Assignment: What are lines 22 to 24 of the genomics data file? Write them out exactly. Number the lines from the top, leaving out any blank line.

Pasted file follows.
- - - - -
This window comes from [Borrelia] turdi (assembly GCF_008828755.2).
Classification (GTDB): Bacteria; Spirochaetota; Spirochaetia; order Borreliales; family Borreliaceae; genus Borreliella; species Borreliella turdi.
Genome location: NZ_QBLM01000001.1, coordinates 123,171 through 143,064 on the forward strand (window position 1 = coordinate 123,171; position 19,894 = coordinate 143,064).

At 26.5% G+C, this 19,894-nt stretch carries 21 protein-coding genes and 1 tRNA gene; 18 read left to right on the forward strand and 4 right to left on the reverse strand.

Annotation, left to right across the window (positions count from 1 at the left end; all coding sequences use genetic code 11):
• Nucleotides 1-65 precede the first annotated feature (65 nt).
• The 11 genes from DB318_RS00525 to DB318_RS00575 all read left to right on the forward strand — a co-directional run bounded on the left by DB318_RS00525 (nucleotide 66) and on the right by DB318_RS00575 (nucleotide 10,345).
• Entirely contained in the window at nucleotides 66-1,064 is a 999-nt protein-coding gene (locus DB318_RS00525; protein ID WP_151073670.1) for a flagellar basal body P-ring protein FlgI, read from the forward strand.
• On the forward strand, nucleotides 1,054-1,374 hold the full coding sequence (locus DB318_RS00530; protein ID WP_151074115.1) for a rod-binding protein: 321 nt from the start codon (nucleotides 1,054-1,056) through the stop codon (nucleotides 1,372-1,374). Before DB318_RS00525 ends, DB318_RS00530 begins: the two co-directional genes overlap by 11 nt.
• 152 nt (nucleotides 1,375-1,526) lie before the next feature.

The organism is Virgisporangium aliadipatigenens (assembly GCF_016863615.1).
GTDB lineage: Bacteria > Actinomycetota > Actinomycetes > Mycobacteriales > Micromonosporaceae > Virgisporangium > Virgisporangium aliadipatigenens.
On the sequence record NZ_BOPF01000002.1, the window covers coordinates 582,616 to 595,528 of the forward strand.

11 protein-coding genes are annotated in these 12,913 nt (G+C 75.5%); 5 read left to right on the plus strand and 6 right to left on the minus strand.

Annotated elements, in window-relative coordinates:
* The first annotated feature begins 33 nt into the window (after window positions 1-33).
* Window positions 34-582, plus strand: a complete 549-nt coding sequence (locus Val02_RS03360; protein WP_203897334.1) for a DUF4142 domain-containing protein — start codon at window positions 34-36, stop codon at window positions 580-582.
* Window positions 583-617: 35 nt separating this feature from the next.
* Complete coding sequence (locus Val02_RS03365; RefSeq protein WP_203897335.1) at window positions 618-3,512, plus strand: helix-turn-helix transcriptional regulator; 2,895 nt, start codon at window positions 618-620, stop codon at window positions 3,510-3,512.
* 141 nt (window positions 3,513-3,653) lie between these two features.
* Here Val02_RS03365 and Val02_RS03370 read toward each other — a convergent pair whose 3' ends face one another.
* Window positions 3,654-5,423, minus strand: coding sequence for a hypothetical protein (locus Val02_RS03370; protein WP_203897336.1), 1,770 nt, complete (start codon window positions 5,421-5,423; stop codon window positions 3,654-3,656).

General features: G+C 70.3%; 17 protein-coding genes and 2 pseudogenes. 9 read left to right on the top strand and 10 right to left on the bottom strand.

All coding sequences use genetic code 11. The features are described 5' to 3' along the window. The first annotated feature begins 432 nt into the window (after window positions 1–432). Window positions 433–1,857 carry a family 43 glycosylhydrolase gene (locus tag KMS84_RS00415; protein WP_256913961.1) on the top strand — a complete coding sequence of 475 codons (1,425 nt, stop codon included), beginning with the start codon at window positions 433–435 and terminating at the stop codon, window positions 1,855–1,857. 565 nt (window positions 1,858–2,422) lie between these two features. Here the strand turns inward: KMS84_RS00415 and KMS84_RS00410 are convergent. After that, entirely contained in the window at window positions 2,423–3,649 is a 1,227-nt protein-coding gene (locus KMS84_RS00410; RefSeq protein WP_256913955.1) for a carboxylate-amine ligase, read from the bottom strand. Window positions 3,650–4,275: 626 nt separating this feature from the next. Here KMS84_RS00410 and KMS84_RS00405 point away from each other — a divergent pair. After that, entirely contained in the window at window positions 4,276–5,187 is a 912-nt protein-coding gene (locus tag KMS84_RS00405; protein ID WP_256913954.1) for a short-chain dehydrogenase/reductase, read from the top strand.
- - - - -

* Window positions 3,654-5,423, minus strand: coding sequence for a hypothetical protein (locus Val02_RS03370; protein WP_203897336.1), 1,770 nt, complete (start codon window positions 5,421-5,423; stop codon window positions 3,654-3,656).

General features: G+C 70.3%; 17 protein-coding genes and 2 pseudogenes. 9 read left to right on the top strand and 10 right to left on the bottom strand.

All coding sequences use genetic code 11. The features are described 5' to 3' along the window. The first annotated feature begins 432 nt into the window (after window positions 1–432). Window positions 433–1,857 carry a family 43 glycosylhydrolase gene (locus tag KMS84_RS00415; protein WP_256913961.1) on the top strand — a complete coding sequence of 475 codons (1,425 nt, stop codon included), beginning with the start codon at window positions 433–435 and terminating at the stop codon, window positions 1,855–1,857. 565 nt (window positions 1,858–2,422) lie between these two features. Here the strand turns inward: KMS84_RS00415 and KMS84_RS00410 are convergent. After that, entirely contained in the window at window positions 2,423–3,649 is a 1,227-nt protein-coding gene (locus KMS84_RS00410; RefSeq protein WP_256913955.1) for a carboxylate-amine ligase, read from the bottom strand. Window positions 3,650–4,275: 626 nt separating this feature from the next. Here KMS84_RS00410 and KMS84_RS00405 point away from each other — a divergent pair. After that, entirely contained in the window at window positions 4,276–5,187 is a 912-nt protein-coding gene (locus tag KMS84_RS00405; protein ID WP_256913954.1) for a short-chain dehydrogenase/reductase, read from the top strand.